Bighorn Fishing Strategies 2014

Learning to adapt to changing conditions is the key to being successful on the Bighorn River. Here are some techniques, tackle tips, and strategies that will help you catch more fish this season.

To begin, water flows are high this year. I don’t expect flows to come down until early July. You’ll need to get your fly to the bottom. Many people fish split shot, and shot still performs dependably; however, many of the Bighorn Trout Shop guides use tungsten putty to weight their leader. Tungsten is a metal that is actually 10% heavier than lead. The name “tungsten” comes from the Swedish words tung sten, meaning heavy stone. Tungsten is indeed a heavy metal, but don’t get this confused with Metallica or Iron Maiden. The element tungsten can be mixed with various substances to create a putty that is pliable and can be rolled onto you leader. There are different name brands. For example, and this list is not complete: Hareline’s Soft Tungsten Tacky Weight, J.P.’s Brown Nymphing Mud, Loon’s Deep Soft Weight, Tung Fu Tungsten Putty, and Cortland’s Tungsten Putty. These products have slightly different properties. Some are very soft and sticky, while others tend to be of a firmer consistency. They all work—the softer ones are handy when the weather is cool, while I favor the firmer types in the heat of summer. Lately, I’ve been mixing different brands, folding and kneading the product in my hands in order to create a finished product that has the precise properties I desire. I hope to market a “Tungsten Kneading Made Easy” DVD series soon.

Many people don’t know how to use tungsten putty. You don’t just pinch it on in a small glob. You need to roll it out, making a tapered, cigar shape. If you’re a fly tier and you’ve dubbed fur, this is basically what you’re doing with the putty. Roll it one direction very tightly between your thumb and index finger. If the ends start to separate from the line, fold it back toward the middle and roll it out again. I usually put the tungsten above my tippet knot just to ensure that it doesn’t slide. If you apply the putty correctly, it generally stays put, but moss and other debris could pull it loose, so I put it above the tippet knot just to be safe.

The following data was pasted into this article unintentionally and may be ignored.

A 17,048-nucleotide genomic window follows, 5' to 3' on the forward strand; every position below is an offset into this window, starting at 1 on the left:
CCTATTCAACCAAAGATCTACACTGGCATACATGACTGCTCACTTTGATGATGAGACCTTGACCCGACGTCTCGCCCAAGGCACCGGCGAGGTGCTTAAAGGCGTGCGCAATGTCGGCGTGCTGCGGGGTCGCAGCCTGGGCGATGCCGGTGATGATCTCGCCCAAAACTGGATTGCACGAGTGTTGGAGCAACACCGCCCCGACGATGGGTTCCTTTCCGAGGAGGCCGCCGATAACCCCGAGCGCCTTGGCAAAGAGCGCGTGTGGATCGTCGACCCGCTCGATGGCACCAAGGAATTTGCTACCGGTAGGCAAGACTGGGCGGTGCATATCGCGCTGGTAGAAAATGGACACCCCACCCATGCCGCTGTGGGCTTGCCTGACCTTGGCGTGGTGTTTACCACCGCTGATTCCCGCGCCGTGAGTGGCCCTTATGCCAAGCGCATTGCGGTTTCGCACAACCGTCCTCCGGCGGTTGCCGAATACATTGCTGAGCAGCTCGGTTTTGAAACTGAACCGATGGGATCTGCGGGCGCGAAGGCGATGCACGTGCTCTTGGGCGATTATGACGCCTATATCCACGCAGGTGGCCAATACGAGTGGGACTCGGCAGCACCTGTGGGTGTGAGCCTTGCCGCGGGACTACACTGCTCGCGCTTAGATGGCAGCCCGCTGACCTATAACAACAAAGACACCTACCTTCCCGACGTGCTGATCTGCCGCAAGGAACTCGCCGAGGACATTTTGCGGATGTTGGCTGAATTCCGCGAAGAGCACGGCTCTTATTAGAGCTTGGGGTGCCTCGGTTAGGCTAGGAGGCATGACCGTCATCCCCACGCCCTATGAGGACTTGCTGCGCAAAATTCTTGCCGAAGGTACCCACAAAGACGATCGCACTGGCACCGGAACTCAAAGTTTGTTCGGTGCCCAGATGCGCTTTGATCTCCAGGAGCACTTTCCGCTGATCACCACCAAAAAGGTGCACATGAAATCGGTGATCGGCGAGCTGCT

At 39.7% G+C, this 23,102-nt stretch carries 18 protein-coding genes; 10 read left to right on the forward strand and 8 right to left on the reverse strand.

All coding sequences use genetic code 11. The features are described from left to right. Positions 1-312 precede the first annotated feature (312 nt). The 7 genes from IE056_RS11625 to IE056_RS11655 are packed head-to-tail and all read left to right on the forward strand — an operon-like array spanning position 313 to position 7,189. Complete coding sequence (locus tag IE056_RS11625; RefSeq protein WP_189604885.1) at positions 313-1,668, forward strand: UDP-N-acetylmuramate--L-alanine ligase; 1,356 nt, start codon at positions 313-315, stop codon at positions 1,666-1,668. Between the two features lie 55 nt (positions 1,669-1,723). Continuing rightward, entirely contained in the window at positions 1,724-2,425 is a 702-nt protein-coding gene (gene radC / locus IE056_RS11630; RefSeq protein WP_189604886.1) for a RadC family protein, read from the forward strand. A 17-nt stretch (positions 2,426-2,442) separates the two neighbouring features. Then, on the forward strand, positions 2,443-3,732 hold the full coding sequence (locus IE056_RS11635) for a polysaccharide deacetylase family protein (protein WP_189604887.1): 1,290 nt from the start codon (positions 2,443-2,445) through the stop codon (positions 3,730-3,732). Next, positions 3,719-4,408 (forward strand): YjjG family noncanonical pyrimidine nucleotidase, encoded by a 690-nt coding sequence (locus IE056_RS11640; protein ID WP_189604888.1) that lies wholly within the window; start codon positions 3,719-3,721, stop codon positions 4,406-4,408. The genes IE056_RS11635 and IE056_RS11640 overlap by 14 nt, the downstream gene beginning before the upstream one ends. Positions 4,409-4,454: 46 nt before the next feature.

During high water, there are holes and drop-offs where you can do well with a Czech-nymphing style of fishing. Czech-nymphing originated in Poland. No, I am not making this up. This is not to be confused with Polish dry fly fishing, which originated in Yugoslavia. Anyway, Czech nymphing discards the strike indicator. The angler uses weighted flies, and generally fishes “in close,” relying on the weighted fly and weighted leader to get you down in a hurry. You follow the fly down with your rod tip and try to stay in contact with the fly as it bounces on the bottom. You feel the strike rather than see it. You have to be selective as to where you fish this system. The Bighorn is not a river that has a lot of pocket water, but high water creates more of the type of water, namely rips and deeper drop offs, where getting down quickly is the priority. I guided a guy recently who fished with the U.S. Fly Fishing team. He was able to use a modified Czech-nymphing system to his advantage in some of the faster, deeper water, but his partner out fished him in the gliding runs.

Let’s talk about strike indicators. It may not be a subject that generates a lot of passion among fly fishing purists, but the fact remains that the majority of Bighorn River fish are caught while fishing nymphs under an indicator. Thingamabobbers and their ilk are the most popular indicators among our guides. Thingamabobbers are basically industrial-strength balloons with little holes or handles built into them for looping your leader through. They float well and can be moved up or down your leader easily. They come in different sizes and colors. Most of the time we’re using the ¾” size. In low water or certain wade-fishing purposes, we sometimes use the ½” size, and we occasionally use the 1” size during very high water. I tend not to use the 1” size very often because people make fun of me and call me a “bobber fisherman.”

Some people use regular balloons as strike indicators, inflating them to the size they prefer. I recommend a water balloon in the brighter colors. The balloon loyalists maintain that they have more sensitivity than the commercial Thingamabobbers. Balloons are definitely less expensive; however, they are quite fragile, and an errant cast will pop them.